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@kangax's ES6 quiz, explained

@kangax's ES6 quiz, explained

@kangax created a new interesting quiz, this time devoted to ES6 (aka ES2015). I found this quiz very interesting and quite hard (made myself 3 mistakes on first pass).

Here we go with the explanations:

Question 1:
(function(x, f = () => x) {
  var x;
  var y = x;
  x = 2;
  return [x, y, f()];
  • [2, 1, 1]
  • [2, undefined, 1]
  • [2, 1, 2]
  • [2, undefined, 2]

The most complex question for me in this quiz. I didn't get it right initially until read the spec and clarified with @kangax. First I answered [2, undefined, 1], which is "almost correct", except one subtle thing. The correct answer here is the first one, [2, 1, 1], and let's see why.

As we know, parameters create extra scope in case of using default values.

Parameter f is always the function (the default value, since it's not passed), and it captures x exactly from the parameters scope, that is 1.

Local variable x shadows the parameter with the same name, var x;. It's hoisted, and is assigned default value... undefined? Yes, usually it would be assigned value undefined, but not in this case, and this is the subtle thing we mentioned. If there is a parameter with the same name, then the local binding is initialized not with undefined, but with the value (including default) of that parameter, that is 1.

So the variable y gets the value 1 as well, var y = x;.

Next assignment to local variable x happens, x = 2, and it gets value 2.

By the time of the return, we have x is 2, y is 1, and f() is also 1. It's also a tricky part: since f was created in the scope of parameters, its x refers to the parameter x, which is still 1.

And the final return value is: [2, 1, 1].

Question 2:
(function() {
  return [
    (() => this.x).bind({ x: 'inner' })(),
    (() => this.x)()
}).call({ x: 'outer' });
  • ['inner', 'outer']
  • ['outer', 'outer']
  • [undefined, undefined]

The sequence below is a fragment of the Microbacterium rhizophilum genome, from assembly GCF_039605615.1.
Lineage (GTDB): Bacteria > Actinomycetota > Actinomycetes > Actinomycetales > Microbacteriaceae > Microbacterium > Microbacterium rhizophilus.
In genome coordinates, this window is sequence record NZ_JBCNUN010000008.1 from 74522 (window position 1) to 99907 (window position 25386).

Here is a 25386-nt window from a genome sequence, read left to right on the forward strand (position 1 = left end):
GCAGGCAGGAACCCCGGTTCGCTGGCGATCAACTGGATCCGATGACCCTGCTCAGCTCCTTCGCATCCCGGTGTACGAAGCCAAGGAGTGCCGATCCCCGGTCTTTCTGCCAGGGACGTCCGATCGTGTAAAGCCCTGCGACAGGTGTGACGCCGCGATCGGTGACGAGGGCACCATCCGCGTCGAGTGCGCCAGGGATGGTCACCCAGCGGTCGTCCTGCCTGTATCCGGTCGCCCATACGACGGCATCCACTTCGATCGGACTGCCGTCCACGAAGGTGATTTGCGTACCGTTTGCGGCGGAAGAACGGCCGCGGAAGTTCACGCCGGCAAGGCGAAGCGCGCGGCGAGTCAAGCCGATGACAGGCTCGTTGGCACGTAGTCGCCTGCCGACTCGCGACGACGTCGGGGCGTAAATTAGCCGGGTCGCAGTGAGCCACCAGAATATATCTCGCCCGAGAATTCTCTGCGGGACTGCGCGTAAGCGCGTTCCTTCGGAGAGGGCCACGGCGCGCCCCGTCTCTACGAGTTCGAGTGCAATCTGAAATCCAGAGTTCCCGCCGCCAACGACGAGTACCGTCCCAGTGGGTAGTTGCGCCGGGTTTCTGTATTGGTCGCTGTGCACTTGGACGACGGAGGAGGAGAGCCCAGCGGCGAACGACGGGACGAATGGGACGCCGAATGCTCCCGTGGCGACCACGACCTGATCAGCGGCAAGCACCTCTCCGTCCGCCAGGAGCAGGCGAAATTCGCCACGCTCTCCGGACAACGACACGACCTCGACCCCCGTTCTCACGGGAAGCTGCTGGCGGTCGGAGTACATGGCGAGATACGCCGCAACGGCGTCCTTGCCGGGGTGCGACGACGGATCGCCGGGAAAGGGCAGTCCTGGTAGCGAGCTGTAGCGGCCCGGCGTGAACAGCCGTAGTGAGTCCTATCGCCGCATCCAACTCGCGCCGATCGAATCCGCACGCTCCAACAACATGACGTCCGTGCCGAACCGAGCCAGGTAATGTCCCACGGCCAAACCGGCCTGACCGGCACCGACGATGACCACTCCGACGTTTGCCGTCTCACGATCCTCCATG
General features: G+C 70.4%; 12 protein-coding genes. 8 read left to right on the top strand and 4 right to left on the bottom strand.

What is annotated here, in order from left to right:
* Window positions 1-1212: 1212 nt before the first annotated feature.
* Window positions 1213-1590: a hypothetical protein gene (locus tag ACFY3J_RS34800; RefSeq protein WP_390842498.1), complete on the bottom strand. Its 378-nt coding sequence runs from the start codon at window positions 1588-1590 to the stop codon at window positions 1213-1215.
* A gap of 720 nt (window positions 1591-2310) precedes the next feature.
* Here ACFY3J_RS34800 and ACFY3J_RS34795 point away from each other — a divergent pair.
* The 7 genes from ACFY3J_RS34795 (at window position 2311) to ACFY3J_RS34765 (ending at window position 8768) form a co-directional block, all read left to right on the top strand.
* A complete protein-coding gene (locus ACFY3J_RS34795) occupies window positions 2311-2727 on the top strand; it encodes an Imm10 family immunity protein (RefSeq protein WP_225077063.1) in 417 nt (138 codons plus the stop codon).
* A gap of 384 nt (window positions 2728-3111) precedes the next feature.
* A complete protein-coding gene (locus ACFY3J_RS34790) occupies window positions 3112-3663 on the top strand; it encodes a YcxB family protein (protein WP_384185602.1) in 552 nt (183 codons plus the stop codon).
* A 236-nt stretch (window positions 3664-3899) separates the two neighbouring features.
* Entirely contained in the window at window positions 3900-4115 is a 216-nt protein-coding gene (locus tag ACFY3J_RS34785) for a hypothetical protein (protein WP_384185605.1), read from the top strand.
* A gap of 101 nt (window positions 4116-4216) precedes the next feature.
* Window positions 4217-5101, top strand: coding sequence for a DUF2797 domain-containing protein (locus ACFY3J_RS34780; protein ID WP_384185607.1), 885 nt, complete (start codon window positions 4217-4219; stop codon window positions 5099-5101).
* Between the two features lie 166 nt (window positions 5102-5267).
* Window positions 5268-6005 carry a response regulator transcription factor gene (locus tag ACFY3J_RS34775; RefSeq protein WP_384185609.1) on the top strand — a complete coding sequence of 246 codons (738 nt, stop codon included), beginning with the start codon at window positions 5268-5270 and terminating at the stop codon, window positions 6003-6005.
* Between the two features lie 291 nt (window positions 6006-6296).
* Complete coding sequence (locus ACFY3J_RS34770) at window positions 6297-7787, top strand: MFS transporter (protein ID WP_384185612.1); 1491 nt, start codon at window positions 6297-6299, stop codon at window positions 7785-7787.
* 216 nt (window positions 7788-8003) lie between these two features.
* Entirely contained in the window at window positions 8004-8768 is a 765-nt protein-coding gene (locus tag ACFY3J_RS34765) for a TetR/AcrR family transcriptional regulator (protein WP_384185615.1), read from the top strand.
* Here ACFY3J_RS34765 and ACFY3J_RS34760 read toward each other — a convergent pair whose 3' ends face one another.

• Error

Arrow functions have lexical this value. This means, they inherit this value from the context they are defined. And later it stays unchangeable, even if explicitly bound or called in a different context.

In this case both arrow functions are created within the context of {x: 'outer'}, and .bind({ x: 'inner' }) applied on the first function doesn't make difference.

So the answer is: ['outer', 'outer'].

Question 3:
let x, { x: y = 1 } = { x }; y;
  • undefined
  • 1
  • { x: 1 }
  • Error

Variable y will eventually have value 1 since:

First, let x defines x with the value undefined.

Then, destructuring assignment { x: y = 1 } = { x } on the right hand side has a short notation for an object literal: the {x} is equivalent to {x: x}, that is an object {x: undefined}.

Once it's destructured the pattern { x: y = 1 }, we extract variable y, that corresponds to the property x. However, since property x is undefined, the default value 1 is assigned to it.

So the answer is: 1.

Question 4:
(function() {
  let f = this ? class g { } : class h { };
  return [
    typeof f,
    typeof h
  • ["function", "undefined"]
  • ["function", "function"]
  • ["undefined", "undefined"]
  • Error

This IIFE is executed with no explicit this value. In ES6 it means it will be undefined (the same as in strict mode in ES5).

So the variable f is bound to the class h {}. Its typeof is a "function", since classes in ES6 is a syntactic sugar on top of the constructor functions.

However, the class h {} itself is created in the expression position, that means its name h is not added to the environment. And testing the typeof h should return "undefined".